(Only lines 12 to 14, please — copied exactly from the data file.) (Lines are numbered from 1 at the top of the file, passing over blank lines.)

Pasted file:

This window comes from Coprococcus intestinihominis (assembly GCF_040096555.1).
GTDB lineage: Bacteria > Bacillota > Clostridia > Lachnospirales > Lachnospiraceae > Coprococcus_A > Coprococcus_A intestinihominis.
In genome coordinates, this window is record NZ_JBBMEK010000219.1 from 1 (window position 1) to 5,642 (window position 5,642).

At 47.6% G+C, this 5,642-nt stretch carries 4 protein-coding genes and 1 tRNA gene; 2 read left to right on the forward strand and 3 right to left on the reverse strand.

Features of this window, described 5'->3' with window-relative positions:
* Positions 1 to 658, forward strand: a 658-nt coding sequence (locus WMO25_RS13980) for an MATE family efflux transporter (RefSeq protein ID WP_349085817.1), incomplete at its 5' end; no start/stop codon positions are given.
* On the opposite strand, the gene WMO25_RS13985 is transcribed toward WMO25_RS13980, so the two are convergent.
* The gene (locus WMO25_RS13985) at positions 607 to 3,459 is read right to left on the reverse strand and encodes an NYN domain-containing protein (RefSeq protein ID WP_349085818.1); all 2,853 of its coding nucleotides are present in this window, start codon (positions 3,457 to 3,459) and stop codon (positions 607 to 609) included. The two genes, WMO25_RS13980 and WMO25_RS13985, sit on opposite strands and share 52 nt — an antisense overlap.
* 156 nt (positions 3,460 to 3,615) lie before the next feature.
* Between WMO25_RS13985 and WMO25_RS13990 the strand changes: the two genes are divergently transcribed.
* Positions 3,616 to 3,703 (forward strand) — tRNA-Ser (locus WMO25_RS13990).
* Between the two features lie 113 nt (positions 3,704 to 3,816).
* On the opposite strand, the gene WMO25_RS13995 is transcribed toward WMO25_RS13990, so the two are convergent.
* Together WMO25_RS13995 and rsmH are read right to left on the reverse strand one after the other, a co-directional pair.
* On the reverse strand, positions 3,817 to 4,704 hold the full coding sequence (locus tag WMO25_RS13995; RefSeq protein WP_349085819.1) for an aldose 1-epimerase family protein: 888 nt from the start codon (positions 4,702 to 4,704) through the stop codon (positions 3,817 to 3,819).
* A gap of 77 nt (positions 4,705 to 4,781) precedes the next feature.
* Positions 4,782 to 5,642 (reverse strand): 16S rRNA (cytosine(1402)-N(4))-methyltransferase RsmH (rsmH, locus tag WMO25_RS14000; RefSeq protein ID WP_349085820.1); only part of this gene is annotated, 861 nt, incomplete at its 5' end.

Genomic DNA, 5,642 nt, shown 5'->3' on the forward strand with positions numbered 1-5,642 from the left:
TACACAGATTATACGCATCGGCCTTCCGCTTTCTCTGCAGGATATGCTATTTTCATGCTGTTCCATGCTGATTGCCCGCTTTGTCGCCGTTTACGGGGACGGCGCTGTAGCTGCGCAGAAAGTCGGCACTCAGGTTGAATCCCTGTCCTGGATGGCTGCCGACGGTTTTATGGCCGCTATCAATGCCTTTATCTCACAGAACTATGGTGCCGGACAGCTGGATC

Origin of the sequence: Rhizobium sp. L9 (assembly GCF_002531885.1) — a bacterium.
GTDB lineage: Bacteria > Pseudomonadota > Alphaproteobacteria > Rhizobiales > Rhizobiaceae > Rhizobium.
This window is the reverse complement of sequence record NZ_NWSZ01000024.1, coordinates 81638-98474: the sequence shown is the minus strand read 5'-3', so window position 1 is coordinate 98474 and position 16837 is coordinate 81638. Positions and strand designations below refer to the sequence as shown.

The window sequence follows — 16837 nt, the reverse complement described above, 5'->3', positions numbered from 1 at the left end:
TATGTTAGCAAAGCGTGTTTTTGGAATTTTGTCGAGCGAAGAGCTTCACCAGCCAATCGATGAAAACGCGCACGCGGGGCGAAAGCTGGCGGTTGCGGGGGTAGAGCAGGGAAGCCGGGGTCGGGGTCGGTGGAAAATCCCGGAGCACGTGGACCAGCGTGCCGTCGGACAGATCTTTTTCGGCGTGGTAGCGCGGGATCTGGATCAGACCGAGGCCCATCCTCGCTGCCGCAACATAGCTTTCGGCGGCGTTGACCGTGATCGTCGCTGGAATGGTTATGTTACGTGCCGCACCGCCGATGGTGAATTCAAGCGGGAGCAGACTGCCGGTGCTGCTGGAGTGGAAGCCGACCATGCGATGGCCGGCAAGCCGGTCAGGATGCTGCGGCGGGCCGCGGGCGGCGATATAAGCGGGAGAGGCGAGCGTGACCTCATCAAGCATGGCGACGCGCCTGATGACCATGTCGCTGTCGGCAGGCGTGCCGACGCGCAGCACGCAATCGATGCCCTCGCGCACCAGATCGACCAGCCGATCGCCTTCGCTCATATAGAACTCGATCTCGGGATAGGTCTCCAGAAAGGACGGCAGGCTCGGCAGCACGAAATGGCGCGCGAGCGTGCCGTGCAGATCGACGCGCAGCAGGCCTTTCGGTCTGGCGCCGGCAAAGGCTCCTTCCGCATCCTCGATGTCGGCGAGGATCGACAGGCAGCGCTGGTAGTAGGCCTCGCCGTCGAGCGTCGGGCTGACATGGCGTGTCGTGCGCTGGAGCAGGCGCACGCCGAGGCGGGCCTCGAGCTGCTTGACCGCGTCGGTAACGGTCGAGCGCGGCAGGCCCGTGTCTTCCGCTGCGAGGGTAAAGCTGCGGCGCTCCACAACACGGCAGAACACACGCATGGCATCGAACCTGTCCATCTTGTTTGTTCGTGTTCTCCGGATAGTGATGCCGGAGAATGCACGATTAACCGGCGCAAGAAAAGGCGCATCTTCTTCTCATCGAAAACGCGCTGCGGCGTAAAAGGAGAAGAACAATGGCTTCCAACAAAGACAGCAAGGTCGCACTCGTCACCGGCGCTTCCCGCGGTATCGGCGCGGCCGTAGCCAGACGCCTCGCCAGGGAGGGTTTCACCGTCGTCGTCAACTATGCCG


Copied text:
* Between the two features lie 113 nt (positions 3,704 to 3,816).
* On the opposite strand, the gene WMO25_RS13995 is transcribed toward WMO25_RS13990, so the two are convergent.
* Together WMO25_RS13995 and rsmH are read right to left on the reverse strand one after the other, a co-directional pair.